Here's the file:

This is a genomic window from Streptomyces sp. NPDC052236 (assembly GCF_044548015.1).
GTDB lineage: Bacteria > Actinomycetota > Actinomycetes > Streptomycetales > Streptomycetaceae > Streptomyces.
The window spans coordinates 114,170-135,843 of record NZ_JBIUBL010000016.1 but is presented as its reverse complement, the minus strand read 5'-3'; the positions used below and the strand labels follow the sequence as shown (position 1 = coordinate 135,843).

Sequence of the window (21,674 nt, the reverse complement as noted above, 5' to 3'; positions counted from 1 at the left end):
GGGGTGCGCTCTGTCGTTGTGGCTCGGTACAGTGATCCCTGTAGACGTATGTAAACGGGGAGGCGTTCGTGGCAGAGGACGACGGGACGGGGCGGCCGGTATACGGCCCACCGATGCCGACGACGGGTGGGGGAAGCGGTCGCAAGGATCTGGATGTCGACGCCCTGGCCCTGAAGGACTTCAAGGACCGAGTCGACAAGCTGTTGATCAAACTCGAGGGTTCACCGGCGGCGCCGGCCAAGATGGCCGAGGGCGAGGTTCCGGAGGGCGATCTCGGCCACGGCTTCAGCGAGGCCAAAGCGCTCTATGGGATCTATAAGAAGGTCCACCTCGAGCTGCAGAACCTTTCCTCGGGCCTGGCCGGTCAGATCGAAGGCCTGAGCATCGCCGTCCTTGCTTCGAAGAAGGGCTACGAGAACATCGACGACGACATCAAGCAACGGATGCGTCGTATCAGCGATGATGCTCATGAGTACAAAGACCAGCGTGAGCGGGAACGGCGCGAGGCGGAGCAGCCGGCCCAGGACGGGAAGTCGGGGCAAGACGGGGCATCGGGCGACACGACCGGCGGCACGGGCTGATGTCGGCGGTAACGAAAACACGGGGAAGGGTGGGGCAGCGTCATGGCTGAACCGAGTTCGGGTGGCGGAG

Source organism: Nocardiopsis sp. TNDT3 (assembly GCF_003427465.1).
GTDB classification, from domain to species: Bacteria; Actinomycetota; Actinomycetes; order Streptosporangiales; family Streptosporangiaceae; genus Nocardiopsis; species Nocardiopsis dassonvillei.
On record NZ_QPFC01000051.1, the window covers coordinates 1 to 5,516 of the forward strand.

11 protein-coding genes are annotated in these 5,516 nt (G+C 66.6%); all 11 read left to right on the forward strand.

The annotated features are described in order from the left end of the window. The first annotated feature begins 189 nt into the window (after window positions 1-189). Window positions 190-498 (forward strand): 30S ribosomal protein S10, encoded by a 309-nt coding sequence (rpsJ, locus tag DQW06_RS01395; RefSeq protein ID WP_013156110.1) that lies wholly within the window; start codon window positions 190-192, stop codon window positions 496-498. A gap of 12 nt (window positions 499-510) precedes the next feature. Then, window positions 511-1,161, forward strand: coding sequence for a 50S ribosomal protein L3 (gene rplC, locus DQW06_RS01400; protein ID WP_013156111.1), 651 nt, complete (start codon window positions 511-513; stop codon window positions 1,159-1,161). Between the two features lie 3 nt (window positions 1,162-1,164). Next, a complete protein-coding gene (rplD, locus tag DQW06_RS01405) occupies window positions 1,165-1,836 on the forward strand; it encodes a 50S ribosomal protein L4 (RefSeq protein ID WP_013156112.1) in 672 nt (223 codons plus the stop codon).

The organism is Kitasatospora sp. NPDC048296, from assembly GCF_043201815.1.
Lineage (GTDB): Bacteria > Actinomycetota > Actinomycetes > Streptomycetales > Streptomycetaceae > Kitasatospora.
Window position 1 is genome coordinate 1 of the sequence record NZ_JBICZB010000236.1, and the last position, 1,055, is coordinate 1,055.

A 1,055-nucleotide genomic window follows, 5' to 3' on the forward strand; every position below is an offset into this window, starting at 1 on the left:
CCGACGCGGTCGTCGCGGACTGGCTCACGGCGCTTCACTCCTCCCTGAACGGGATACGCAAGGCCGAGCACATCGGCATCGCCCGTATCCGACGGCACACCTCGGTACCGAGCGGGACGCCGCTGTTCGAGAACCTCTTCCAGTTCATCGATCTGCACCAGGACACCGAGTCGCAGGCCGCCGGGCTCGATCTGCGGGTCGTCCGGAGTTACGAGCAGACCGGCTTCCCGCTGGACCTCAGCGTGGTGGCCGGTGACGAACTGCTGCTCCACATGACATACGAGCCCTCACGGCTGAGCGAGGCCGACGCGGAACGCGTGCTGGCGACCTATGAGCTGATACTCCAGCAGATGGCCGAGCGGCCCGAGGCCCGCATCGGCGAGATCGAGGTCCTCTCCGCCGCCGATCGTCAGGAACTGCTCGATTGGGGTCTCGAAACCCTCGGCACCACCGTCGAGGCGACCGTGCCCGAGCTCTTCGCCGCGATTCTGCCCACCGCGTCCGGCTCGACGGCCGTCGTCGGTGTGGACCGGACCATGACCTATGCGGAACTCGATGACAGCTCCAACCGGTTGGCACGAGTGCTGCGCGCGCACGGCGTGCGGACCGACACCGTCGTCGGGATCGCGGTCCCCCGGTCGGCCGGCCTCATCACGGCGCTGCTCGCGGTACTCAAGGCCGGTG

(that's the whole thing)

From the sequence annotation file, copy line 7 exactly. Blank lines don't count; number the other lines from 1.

GTDB classification, from domain to species: Bacteria; Actinomycetota; Actinomycetes; order Streptosporangiales; family Streptosporangiaceae; genus Nocardiopsis; species Nocardiopsis dassonvillei.